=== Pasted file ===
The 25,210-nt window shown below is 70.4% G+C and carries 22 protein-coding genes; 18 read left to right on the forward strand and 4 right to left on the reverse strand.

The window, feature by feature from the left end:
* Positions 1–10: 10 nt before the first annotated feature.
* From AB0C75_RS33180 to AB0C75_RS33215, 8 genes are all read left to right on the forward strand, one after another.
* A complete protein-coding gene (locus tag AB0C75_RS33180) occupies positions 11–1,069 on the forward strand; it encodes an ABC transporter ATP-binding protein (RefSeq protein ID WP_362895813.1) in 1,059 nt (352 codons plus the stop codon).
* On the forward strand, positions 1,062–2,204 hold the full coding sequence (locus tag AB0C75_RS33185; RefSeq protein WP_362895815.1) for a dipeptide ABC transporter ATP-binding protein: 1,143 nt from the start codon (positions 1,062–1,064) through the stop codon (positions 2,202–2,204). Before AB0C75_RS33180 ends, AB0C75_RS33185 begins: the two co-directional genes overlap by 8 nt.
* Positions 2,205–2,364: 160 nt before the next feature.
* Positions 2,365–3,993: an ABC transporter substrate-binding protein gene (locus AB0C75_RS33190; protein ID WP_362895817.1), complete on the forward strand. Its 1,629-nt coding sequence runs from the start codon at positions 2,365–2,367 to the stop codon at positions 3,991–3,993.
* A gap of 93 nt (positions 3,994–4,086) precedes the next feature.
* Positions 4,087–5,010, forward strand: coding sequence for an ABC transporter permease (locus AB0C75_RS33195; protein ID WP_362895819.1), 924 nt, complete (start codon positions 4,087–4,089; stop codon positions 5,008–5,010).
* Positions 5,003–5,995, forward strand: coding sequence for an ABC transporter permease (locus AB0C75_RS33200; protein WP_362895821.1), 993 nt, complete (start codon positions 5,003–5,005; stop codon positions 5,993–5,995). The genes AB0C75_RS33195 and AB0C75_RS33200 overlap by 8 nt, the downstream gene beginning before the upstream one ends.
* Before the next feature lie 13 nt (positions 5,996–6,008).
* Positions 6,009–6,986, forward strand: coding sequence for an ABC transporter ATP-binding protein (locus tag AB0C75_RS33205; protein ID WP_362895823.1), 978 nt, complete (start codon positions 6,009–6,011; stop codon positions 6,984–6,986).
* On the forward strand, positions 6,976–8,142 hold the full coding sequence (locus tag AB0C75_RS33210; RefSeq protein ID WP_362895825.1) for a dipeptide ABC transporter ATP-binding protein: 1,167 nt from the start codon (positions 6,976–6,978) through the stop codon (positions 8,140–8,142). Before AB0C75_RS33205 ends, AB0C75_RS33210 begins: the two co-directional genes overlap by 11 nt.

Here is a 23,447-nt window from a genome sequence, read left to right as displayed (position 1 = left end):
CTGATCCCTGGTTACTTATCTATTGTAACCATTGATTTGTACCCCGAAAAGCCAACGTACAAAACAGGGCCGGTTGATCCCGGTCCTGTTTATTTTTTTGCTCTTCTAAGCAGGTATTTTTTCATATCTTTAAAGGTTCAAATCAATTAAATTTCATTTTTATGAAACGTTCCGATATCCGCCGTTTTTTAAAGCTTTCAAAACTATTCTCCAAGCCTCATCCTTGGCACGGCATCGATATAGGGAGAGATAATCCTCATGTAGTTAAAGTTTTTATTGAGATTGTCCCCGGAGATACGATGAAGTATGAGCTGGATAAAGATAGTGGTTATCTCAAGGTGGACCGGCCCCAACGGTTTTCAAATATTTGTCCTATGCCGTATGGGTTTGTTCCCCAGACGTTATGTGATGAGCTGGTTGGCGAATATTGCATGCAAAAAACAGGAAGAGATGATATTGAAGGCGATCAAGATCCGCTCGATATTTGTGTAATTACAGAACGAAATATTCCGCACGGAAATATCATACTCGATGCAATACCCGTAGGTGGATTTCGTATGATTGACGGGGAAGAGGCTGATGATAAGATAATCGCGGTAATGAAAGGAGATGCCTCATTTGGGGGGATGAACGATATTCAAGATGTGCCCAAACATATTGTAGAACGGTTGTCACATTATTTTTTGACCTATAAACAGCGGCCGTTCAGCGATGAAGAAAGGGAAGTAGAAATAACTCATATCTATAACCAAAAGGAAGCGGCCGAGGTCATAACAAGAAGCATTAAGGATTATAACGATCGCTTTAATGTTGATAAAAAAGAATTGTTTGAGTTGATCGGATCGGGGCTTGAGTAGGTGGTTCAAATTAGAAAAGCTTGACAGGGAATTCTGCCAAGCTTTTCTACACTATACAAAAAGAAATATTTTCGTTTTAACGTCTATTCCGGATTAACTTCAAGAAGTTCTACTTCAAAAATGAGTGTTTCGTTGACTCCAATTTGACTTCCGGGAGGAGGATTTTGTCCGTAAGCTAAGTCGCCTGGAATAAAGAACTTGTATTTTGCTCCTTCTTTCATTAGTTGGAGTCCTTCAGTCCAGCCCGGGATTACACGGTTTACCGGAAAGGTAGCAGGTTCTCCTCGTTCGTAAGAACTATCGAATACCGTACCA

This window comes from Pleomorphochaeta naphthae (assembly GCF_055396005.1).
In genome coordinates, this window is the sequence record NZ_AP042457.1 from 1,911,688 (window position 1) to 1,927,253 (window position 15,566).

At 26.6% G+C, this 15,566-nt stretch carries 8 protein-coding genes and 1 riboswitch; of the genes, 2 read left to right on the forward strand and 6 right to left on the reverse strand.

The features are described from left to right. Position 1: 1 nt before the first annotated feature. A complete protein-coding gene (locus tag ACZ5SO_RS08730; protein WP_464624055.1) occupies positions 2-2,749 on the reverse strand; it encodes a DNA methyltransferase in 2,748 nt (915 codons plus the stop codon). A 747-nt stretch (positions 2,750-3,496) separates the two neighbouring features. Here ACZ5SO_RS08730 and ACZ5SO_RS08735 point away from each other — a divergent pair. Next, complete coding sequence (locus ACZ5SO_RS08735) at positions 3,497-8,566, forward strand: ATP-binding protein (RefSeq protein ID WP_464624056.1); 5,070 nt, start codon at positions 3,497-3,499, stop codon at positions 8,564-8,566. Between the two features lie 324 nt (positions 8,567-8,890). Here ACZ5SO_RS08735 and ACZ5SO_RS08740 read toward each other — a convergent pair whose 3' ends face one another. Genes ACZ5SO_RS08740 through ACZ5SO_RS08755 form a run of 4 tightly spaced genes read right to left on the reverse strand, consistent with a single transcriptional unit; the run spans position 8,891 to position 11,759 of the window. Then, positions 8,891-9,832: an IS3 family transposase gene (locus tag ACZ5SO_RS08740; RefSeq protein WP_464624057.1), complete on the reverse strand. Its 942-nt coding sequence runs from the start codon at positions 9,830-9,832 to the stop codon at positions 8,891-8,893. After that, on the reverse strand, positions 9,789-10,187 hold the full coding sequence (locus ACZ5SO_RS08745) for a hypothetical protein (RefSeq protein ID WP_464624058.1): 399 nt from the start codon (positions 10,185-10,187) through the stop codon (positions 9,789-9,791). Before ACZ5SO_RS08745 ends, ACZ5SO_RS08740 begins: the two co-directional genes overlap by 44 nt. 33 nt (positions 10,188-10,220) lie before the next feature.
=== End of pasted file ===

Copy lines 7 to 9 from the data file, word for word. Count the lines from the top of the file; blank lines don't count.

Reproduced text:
* Positions 2,205–2,364: 160 nt before the next feature.
* Positions 2,365–3,993: an ABC transporter substrate-binding protein gene (locus AB0C75_RS33190; protein ID WP_362895817.1), complete on the forward strand. Its 1,629-nt coding sequence runs from the start codon at positions 2,365–2,367 to the stop codon at positions 3,991–3,993.
* A gap of 93 nt (positions 3,994–4,086) precedes the next feature.